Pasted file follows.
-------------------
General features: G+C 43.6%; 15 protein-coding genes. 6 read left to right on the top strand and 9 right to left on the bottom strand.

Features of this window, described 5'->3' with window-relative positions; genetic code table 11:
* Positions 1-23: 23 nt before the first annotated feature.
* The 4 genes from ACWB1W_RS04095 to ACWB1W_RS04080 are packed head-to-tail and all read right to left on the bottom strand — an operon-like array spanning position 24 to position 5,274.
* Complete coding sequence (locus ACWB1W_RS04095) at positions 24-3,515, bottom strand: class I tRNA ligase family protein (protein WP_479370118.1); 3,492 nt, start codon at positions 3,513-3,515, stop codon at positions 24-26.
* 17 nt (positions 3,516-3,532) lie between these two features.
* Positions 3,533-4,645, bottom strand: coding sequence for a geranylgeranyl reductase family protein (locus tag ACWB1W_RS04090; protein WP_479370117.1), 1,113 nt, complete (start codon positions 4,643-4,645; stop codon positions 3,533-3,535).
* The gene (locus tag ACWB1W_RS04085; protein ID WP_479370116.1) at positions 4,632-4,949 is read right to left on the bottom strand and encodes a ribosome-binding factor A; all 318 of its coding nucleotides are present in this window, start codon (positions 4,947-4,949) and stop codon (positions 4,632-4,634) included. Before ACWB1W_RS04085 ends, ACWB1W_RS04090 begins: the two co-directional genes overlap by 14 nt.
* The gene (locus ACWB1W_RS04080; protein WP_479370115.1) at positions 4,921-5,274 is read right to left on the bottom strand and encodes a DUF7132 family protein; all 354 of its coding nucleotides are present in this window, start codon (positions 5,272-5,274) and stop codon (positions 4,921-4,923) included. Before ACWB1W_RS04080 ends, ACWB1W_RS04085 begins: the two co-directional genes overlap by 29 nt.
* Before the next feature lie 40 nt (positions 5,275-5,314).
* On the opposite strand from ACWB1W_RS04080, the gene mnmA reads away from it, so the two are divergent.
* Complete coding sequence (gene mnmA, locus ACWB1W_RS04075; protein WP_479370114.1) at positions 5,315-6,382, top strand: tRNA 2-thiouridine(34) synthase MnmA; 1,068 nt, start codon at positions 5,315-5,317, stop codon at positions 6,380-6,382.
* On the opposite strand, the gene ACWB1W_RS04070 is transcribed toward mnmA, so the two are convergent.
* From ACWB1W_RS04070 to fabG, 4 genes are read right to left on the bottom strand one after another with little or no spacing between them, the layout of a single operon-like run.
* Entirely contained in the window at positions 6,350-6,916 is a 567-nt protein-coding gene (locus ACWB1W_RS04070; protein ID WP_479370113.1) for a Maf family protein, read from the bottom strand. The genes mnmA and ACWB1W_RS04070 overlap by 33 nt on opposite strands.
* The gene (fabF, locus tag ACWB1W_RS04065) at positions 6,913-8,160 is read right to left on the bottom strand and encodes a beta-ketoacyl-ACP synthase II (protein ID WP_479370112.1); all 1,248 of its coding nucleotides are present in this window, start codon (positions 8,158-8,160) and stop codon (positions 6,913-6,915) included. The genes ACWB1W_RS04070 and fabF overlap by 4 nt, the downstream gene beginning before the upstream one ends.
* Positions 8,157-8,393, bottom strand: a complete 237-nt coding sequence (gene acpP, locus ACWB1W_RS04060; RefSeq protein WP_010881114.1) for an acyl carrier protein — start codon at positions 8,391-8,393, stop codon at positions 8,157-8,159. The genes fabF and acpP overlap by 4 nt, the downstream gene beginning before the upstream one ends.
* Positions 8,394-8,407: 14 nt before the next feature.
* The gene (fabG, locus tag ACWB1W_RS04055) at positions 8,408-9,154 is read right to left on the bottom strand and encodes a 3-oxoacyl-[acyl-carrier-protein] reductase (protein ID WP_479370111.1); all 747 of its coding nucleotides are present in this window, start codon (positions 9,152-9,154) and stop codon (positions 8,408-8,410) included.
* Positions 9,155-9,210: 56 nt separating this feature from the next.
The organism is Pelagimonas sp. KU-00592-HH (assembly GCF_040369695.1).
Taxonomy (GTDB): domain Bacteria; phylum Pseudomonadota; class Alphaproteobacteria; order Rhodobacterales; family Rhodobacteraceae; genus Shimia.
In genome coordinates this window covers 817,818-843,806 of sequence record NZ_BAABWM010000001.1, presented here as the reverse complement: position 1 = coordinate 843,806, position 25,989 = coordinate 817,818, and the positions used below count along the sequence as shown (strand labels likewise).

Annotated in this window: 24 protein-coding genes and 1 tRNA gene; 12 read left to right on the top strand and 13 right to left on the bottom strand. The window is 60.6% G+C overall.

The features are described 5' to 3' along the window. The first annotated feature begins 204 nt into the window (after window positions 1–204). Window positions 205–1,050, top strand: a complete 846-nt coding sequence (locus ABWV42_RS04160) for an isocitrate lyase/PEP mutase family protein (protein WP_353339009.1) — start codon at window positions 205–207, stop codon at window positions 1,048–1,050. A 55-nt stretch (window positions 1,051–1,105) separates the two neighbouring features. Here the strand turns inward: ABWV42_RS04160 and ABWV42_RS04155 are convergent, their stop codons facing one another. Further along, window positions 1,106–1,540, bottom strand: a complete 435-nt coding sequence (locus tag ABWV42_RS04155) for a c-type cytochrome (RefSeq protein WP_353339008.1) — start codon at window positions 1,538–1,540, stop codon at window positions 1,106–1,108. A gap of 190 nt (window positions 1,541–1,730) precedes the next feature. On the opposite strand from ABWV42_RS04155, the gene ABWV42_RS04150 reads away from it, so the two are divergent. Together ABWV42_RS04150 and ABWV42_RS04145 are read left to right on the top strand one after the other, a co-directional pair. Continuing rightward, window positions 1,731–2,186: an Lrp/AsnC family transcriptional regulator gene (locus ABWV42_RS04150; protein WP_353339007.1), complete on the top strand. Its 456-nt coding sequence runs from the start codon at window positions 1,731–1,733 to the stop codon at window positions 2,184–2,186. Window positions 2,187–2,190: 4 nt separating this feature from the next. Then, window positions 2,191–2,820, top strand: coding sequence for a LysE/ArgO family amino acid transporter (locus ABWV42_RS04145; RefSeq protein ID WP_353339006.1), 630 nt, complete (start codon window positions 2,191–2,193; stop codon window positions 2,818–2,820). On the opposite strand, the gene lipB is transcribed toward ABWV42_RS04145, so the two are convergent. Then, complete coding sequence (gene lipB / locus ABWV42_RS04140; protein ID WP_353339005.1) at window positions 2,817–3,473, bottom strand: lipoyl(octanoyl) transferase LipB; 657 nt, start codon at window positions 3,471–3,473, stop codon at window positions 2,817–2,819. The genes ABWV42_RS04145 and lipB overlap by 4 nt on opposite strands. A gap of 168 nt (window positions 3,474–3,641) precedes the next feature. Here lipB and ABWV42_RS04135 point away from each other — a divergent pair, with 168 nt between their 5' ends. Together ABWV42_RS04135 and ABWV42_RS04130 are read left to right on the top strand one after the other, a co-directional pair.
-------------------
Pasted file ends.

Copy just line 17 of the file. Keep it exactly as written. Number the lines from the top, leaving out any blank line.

* Positions 8,157-8,393, bottom strand: a complete 237-nt coding sequence (gene acpP, locus ACWB1W_RS04060; RefSeq protein WP_010881114.1) for an acyl carrier protein — start codon at positions 8,391-8,393, stop codon at positions 8,157-8,159. The genes fabF and acpP overlap by 4 nt, the downstream gene beginning before the upstream one ends.